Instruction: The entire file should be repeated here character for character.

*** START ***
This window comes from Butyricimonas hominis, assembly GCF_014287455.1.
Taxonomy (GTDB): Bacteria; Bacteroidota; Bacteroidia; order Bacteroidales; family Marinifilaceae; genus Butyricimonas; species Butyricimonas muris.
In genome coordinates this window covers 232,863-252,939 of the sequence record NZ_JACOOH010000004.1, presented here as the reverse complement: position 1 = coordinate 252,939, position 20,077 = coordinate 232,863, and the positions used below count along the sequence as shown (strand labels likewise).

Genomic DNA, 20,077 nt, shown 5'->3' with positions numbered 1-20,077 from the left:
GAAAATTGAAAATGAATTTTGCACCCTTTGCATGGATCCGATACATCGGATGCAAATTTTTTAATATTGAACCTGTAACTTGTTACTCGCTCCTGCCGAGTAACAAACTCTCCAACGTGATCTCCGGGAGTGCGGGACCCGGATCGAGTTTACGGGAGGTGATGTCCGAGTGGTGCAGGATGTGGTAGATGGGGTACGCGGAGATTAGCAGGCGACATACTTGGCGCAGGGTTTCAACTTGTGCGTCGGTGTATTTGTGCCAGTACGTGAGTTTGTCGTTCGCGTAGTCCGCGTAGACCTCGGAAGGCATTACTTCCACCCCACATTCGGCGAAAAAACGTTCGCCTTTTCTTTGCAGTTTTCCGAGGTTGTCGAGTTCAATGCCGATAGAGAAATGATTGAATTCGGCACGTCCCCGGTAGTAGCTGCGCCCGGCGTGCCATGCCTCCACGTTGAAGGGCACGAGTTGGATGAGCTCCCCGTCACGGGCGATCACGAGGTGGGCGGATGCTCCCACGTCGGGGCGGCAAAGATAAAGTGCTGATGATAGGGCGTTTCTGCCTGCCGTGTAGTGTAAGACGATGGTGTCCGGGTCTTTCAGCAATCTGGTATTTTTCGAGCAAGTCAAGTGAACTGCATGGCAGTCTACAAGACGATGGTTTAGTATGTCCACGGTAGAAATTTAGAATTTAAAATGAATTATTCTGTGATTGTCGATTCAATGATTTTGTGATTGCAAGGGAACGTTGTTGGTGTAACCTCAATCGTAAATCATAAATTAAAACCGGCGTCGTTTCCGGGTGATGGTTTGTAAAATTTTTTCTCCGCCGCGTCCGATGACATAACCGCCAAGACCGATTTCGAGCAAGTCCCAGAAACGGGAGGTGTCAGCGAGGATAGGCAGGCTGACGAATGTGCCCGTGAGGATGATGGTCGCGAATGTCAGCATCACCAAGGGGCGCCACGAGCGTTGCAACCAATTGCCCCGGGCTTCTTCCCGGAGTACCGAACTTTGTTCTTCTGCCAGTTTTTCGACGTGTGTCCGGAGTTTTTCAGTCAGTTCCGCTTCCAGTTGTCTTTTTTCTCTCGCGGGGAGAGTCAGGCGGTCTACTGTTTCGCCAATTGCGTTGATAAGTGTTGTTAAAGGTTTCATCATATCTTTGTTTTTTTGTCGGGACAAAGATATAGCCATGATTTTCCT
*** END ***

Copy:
This window comes from Butyricimonas hominis, assembly GCF_014287455.1.
Taxonomy (GTDB): Bacteria; Bacteroidota; Bacteroidia; order Bacteroidales; family Marinifilaceae; genus Butyricimonas; species Butyricimonas muris.
In genome coordinates this window covers 232,863-252,939 of the sequence record NZ_JACOOH010000004.1, presented here as the reverse complement: position 1 = coordinate 252,939, position 20,077 = coordinate 232,863, and the positions used below count along the sequence as shown (strand labels likewise).

Genomic DNA, 20,077 nt, shown 5'->3' with positions numbered 1-20,077 from the left:
GAAAATTGAAAATGAATTTTGCACCCTTTGCATGGATCCGATACATCGGATGCAAATTTTTTAATATTGAACCTGTAACTTGTTACTCGCTCCTGCCGAGTAACAAACTCTCCAACGTGATCTCCGGGAGTGCGGGACCCGGATCGAGTTTACGGGAGGTGATGTCCGAGTGGTGCAGGATGTGGTAGATGGGGTACGCGGAGATTAGCAGGCGACATACTTGGCGCAGGGTTTCAACTTGTGCGTCGGTGTATTTGTGCCAGTACGTGAGTTTGTCGTTCGCGTAGTCCGCGTAGACCTCGGAAGGCATTACTTCCACCCCACATTCGGCGAAAAAACGTTCGCCTTTTCTTTGCAGTTTTCCGAGGTTGTCGAGTTCAATGCCGATAGAGAAATGATTGAATTCGGCACGTCCCCGGTAGTAGCTGCGCCCGGCGTGCCATGCCTCCACGTTGAAGGGCACGAGTTGGATGAGCTCCCCGTCACGGGCGATCACGAGGTGGGCGGATGCTCCCACGTCGGGGCGGCAAAGATAAAGTGCTGATGATAGGGCGTTTCTGCCTGCCGTGTAGTGTAAGACGATGGTGTCCGGGTCTTTCAGCAATCTGGTATTTTTCGAGCAAGTCAAGTGAACTGCATGGCAGTCTACAAGACGATGGTTTAGTATGTCCACGGTAGAAATTTAGAATTTAAAATGAATTATTCTGTGATTGTCGATTCAATGATTTTGTGATTGCAAGGGAACGTTGTTGGTGTAACCTCAATCGTAAATCATAAATTAAAACCGGCGTCGTTTCCGGGTGATGGTTTGTAAAATTTTTTCTCCGCCGCGTCCGATGACATAACCGCCAAGACCGATTTCGAGCAAGTCCCAGAAACGGGAGGTGTCAGCGAGGATAGGCAGGCTGACGAATGTGCCCGTGAGGATGATGGTCGCGAATGTCAGCATCACCAAGGGGCGCCACGAGCGTTGCAACCAATTGCCCCGGGCTTCTTCCCGGAGTACCGAACTTTGTTCTTCTGCCAGTTTTTCGACGTGTGTCCGGAGTTTTTCAGTCAGTTCCGCTTCCAGTTGTCTTTTTTCTCTCGCGGGGAGAGTCAGGCGGTCTACTGTTTCGCCAATTGCGTTGATAAGTGTTGTTAAAGGTTTCATCATATCTTTGTTTTTTTGTCGGGACAAAGATATAGCCATGATTTTCCT